Strong enrollment is an important factor in how much a school district gets from the state, since funding is calculated based on attendance.
Hoover High School joins Verdugo Woodlands, R.D. White, Lincoln, Fremont and Cerritos elementary schools among the campuses that have grown most over last year, he said.
Throughout the summer, Hoover High Principal Jennifer Earl said she's received several inquiries from prospective families and alumni who are curious about the school's arts curriculum, among other programs.
"The exciting thing is, they are hearing about the school, and they want to come here," she said.
But La Crescenta Elementary School has also seen greater numbers enroll, Principal Kim Bishop said.
In years past, enrollment has come in two waves, at the end of the spring semester and in the early summer, she said.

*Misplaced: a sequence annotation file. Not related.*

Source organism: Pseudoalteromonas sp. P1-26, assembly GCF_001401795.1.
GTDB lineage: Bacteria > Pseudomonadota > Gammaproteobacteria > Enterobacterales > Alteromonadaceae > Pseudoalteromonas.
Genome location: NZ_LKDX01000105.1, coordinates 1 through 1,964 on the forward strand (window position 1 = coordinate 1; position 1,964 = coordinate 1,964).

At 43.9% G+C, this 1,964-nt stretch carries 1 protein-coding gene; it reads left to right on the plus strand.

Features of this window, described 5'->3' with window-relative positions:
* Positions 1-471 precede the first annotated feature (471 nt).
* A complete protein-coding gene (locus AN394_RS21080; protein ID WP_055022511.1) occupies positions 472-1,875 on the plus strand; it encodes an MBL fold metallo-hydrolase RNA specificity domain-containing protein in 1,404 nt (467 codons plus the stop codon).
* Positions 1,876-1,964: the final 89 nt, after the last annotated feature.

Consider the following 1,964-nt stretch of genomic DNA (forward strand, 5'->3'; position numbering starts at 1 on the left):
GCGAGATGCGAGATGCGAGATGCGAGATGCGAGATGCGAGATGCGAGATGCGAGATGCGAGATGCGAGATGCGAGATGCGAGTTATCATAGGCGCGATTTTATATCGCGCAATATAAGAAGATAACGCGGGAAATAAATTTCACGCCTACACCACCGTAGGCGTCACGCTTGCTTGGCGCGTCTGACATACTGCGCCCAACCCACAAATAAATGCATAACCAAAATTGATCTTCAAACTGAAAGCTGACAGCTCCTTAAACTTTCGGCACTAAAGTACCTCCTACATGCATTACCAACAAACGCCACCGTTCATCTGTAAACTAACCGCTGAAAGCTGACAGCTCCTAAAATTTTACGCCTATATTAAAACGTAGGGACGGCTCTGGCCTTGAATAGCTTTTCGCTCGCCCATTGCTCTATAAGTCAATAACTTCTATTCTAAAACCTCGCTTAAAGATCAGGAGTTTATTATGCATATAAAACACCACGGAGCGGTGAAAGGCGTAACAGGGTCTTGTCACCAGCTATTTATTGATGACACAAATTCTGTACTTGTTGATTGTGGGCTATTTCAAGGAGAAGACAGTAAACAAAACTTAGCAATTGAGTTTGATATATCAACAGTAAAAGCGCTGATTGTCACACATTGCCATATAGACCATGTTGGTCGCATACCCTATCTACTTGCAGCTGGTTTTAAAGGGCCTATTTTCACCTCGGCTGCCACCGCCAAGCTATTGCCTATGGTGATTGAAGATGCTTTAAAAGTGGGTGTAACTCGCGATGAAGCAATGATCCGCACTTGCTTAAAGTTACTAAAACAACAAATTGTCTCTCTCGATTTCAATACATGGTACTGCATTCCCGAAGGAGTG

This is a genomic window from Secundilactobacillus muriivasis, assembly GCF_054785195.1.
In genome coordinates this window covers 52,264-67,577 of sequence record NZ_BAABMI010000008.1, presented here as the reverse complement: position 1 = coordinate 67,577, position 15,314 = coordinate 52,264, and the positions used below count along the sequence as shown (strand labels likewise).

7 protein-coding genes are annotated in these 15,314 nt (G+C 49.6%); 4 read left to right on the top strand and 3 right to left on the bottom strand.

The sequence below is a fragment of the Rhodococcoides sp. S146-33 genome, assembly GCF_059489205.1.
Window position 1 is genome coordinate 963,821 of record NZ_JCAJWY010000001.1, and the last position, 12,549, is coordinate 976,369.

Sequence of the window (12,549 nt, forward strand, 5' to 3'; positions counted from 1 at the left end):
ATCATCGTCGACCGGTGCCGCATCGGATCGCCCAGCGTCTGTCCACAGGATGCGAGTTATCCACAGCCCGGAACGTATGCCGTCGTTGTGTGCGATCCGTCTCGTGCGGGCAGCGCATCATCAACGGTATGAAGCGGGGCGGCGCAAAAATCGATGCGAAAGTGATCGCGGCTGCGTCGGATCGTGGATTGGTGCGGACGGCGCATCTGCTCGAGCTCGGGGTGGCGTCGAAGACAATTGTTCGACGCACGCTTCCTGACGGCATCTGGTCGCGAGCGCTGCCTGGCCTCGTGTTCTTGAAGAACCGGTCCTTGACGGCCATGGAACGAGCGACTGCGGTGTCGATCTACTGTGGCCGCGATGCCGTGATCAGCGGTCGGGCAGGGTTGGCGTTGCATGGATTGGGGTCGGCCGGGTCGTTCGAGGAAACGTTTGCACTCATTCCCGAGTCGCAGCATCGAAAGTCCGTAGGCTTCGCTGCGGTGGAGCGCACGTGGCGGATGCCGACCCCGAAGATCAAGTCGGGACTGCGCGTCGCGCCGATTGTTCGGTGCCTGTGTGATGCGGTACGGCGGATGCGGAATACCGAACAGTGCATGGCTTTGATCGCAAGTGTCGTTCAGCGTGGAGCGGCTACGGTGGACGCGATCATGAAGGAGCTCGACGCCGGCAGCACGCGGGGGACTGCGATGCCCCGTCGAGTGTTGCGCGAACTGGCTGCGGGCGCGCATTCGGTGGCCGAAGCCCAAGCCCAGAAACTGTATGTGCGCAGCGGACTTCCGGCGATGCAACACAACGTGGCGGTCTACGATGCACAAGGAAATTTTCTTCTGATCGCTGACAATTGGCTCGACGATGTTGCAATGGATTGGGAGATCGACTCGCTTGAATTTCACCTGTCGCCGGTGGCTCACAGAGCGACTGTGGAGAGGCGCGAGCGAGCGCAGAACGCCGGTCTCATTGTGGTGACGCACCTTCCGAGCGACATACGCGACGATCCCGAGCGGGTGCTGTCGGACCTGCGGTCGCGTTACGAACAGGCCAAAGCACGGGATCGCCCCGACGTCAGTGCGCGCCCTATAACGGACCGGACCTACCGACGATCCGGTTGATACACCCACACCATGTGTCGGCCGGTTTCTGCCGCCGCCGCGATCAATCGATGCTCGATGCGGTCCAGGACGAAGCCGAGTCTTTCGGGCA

"This year, for some reason, every day we've enrolled a few more," she said.
That La Crescenta wasn't among the district's top summer enrollment campuses was a sign that an enrollment wave could continue through the beginning of school, Rojas said. Parents can enroll through the school or the district, so parents registering at La Crescenta wouldn't be counted by district staff until later in the semester.
"Given the spike at the district office in summer enrollment, we are pleased that some schools are reporting a continued increase in new enrollments now that schools have reopened," Rojas said.
Combined, student attendance represents the bulk of the district's state funding calculated by the Average Daily Attendance, where more students generate more revenue.
"If we can capture a good little spike this year, we'll get through this year, and next year we'll see the benefits of it," Rojas said. "It's almost like leapfrog — you have one good year and it gets you through two years."